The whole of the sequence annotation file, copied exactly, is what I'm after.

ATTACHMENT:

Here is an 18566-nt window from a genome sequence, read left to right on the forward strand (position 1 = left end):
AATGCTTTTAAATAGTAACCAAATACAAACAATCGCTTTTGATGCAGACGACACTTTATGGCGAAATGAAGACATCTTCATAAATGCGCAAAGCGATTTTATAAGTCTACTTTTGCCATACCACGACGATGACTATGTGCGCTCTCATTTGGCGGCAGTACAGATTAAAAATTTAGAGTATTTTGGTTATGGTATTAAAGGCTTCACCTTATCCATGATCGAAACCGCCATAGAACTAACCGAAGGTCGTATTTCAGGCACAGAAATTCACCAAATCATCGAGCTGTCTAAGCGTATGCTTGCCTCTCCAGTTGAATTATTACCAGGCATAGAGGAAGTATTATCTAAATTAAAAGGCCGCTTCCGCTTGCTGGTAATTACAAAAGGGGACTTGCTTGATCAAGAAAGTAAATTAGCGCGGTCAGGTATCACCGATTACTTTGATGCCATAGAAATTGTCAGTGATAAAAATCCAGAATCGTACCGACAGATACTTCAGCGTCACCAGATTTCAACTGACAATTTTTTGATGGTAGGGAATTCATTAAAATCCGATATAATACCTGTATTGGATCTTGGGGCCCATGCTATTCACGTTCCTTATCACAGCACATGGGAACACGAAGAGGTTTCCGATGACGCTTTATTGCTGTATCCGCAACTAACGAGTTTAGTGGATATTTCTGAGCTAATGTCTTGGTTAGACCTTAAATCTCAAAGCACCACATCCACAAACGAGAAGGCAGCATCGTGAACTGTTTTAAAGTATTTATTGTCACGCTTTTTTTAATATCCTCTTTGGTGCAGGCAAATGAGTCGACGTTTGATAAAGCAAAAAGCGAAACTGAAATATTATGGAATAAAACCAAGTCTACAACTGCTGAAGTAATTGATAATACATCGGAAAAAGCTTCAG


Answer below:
Here is an 18566-nt window from a genome sequence, read left to right on the forward strand (position 1 = left end):
AATGCTTTTAAATAGTAACCAAATACAAACAATCGCTTTTGATGCAGACGACACTTTATGGCGAAATGAAGACATCTTCATAAATGCGCAAAGCGATTTTATAAGTCTACTTTTGCCATACCACGACGATGACTATGTGCGCTCTCATTTGGCGGCAGTACAGATTAAAAATTTAGAGTATTTTGGTTATGGTATTAAAGGCTTCACCTTATCCATGATCGAAACCGCCATAGAACTAACCGAAGGTCGTATTTCAGGCACAGAAATTCACCAAATCATCGAGCTGTCTAAGCGTATGCTTGCCTCTCCAGTTGAATTATTACCAGGCATAGAGGAAGTATTATCTAAATTAAAAGGCCGCTTCCGCTTGCTGGTAATTACAAAAGGGGACTTGCTTGATCAAGAAAGTAAATTAGCGCGGTCAGGTATCACCGATTACTTTGATGCCATAGAAATTGTCAGTGATAAAAATCCAGAATCGTACCGACAGATACTTCAGCGTCACCAGATTTCAACTGACAATTTTTTGATGGTAGGGAATTCATTAAAATCCGATATAATACCTGTATTGGATCTTGGGGCCCATGCTATTCACGTTCCTTATCACAGCACATGGGAACACGAAGAGGTTTCCGATGACGCTTTATTGCTGTATCCGCAACTAACGAGTTTAGTGGATATTTCTGAGCTAATGTCTTGGTTAGACCTTAAATCTCAAAGCACCACATCCACAAACGAGAAGGCAGCATCGTGAACTGTTTTAAAGTATTTATTGTCACGCTTTTTTTAATATCCTCTTTGGTGCAGGCAAATGAGTCGACGTTTGATAAAGCAAAAAGCGAAACTGAAATATTATGGAATAAAACCAAGTCTACAACTGCTGAAGTAATTGATAATACATCGGAAAAAGCTTCAG